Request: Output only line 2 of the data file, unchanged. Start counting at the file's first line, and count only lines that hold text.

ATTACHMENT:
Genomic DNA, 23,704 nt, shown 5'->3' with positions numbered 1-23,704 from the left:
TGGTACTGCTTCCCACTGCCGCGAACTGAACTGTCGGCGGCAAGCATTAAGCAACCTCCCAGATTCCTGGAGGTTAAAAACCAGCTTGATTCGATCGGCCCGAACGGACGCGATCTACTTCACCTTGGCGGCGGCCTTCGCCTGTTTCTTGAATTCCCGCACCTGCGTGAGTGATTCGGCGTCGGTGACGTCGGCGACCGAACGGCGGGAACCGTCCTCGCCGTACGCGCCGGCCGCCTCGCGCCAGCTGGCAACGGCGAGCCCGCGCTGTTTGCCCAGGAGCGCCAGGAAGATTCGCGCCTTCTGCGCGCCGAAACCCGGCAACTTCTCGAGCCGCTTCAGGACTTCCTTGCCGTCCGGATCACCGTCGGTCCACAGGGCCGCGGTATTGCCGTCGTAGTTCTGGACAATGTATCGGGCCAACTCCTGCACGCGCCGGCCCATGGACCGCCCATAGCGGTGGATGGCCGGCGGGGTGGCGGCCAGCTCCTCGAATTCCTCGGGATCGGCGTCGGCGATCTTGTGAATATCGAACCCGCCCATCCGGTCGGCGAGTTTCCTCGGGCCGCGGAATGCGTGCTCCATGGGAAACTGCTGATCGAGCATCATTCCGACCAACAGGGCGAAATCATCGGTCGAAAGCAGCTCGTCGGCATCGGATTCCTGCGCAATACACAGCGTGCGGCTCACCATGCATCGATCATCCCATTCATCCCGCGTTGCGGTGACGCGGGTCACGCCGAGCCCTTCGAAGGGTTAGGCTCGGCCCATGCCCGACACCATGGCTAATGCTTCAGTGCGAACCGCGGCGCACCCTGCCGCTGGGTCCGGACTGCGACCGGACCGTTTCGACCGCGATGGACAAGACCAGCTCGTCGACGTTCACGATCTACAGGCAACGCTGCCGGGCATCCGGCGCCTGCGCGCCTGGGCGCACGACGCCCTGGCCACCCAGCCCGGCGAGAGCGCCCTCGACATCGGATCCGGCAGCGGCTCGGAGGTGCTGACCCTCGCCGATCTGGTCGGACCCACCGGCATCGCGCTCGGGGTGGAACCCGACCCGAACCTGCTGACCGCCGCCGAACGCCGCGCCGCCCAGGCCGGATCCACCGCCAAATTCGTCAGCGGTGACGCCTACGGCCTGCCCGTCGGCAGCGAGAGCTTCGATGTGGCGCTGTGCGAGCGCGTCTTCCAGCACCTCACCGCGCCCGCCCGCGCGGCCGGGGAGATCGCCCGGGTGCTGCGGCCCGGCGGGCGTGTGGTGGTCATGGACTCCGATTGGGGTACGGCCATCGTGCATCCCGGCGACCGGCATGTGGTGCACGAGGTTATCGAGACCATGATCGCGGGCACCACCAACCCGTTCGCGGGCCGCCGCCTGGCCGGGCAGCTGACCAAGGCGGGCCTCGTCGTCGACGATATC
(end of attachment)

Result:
TGGTACTGCTTCCCACTGCCGCGAACTGAACTGTCGGCGGCAAGCATTAAGCAACCTCCCAGATTCCTGGAGGTTAAAAACCAGCTTGATTCGATCGGCCCGAACGGACGCGATCTACTTCACCTTGGCGGCGGCCTTCGCCTGTTTCTTGAATTCCCGCACCTGCGTGAGTGATTCGGCGTCGGTGACGTCGGCGACCGAACGGCGGGAACCGTCCTCGCCGTACGCGCCGGCCGCCTCGCGCCAGCTGGCAACGGCGAGCCCGCGCTGTTTGCCCAGGAGCGCCAGGAAGATTCGCGCCTTCTGCGCGCCGAAACCCGGCAACTTCTCGAGCCGCTTCAGGACTTCCTTGCCGTCCGGATCACCGTCGGTCCACAGGGCCGCGGTATTGCCGTCGTAGTTCTGGACAATGTATCGGGCCAACTCCTGCACGCGCCGGCCCATGGACCGCCCATAGCGGTGGATGGCCGGCGGGGTGGCGGCCAGCTCCTCGAATTCCTCGGGATCGGCGTCGGCGATCTTGTGAATATCGAACCCGCCCATCCGGTCGGCGAGTTTCCTCGGGCCGCGGAATGCGTGCTCCATGGGAAACTGCTGATCGAGCATCATTCCGACCAACAGGGCGAAATCATCGGTCGAAAGCAGCTCGTCGGCATCGGATTCCTGCGCAATACACAGCGTGCGGCTCACCATGCATCGATCATCCCATTCATCCCGCGTTGCGGTGACGCGGGTCACGCCGAGCCCTTCGAAGGGTTAGGCTCGGCCCATGCCCGACACCATGGCTAATGCTTCAGTGCGAACCGCGGCGCACCCTGCCGCTGGGTCCGGACTGCGACCGGACCGTTTCGACCGCGATGGACAAGACCAGCTCGTCGACGTTCACGATCTACAGGCAACGCTGCCGGGCATCCGGCGCCTGCGCGCCTGGGCGCACGACGCCCTGGCCACCCAGCCCGGCGAGAGCGCCCTCGACATCGGATCCGGCAGCGGCTCGGAGGTGCTGACCCTCGCCGATCTGGTCGGACCCACCGGCATCGCGCTCGGGGTGGAACCCGACCCGAACCTGCTGACCGCCGCCGAACGCCGCGCCGCCCAGGCCGGATCCACCGCCAAATTCGTCAGCGGTGACGCCTACGGCCTGCCCGTCGGCAGCGAGAGCTTCGATGTGGCGCTGTGCGAGCGCGTCTTCCAGCACCTCACCGCGCCCGCCCGCGCGGCCGGGGAGATCGCCCGGGTGCTGCGGCCCGGCGGGCGTGTGGTGGTCATGGACTCCGATTGGGGTACGGCCATCGTGCATCCCGGCGACCGGCATGTGGTGCACGAGGTTATCGAGACCATGATCGCGGGCACCACCAACCCGTTCGCGGGCCGCCGCCTGGCCGGGCAGCTGACCAAGGCGGGCCTCGTCGTCGACGATATC